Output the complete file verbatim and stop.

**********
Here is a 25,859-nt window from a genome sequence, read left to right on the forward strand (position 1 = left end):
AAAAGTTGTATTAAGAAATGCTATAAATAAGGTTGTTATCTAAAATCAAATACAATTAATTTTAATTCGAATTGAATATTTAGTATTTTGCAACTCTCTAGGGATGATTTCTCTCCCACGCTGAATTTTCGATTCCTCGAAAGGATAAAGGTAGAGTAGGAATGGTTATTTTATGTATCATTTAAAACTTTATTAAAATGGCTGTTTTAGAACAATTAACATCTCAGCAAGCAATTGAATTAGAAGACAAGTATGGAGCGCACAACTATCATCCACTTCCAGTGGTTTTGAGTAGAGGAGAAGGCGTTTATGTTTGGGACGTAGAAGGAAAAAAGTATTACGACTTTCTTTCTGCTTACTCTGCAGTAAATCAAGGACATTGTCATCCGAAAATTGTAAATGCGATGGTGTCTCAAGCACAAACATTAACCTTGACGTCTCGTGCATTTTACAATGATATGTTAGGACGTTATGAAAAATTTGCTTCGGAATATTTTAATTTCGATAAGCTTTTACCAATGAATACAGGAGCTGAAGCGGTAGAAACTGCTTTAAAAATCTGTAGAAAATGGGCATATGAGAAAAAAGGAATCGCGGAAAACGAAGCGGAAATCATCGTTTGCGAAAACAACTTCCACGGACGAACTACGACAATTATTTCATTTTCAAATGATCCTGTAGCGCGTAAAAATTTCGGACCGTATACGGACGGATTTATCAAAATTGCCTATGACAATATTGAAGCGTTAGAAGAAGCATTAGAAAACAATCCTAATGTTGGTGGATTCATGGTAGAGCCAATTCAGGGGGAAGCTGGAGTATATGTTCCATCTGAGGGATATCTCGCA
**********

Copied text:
Here is a 25,859-nt window from a genome sequence, read left to right on the forward strand (position 1 = left end):
AAAAGTTGTATTAAGAAATGCTATAAATAAGGTTGTTATCTAAAATCAAATACAATTAATTTTAATTCGAATTGAATATTTAGTATTTTGCAACTCTCTAGGGATGATTTCTCTCCCACGCTGAATTTTCGATTCCTCGAAAGGATAAAGGTAGAGTAGGAATGGTTATTTTATGTATCATTTAAAACTTTATTAAAATGGCTGTTTTAGAACAATTAACATCTCAGCAAGCAATTGAATTAGAAGACAAGTATGGAGCGCACAACTATCATCCACTTCCAGTGGTTTTGAGTAGAGGAGAAGGCGTTTATGTTTGGGACGTAGAAGGAAAAAAGTATTACGACTTTCTTTCTGCTTACTCTGCAGTAAATCAAGGACATTGTCATCCGAAAATTGTAAATGCGATGGTGTCTCAAGCACAAACATTAACCTTGACGTCTCGTGCATTTTACAATGATATGTTAGGACGTTATGAAAAATTTGCTTCGGAATATTTTAATTTCGATAAGCTTTTACCAATGAATACAGGAGCTGAAGCGGTAGAAACTGCTTTAAAAATCTGTAGAAAATGGGCATATGAGAAAAAAGGAATCGCGGAAAACGAAGCGGAAATCATCGTTTGCGAAAACAACTTCCACGGACGAACTACGACAATTATTTCATTTTCAAATGATCCTGTAGCGCGTAAAAATTTCGGACCGTATACGGACGGATTTATCAAAATTGCCTATGACAATATTGAAGCGTTAGAAGAAGCATTAGAAAACAATCCTAATGTTGGTGGATTCATGGTAGAGCCAATTCAGGGGGAAGCTGGAGTATATGTTCCATCTGAGGGATATCTCGCA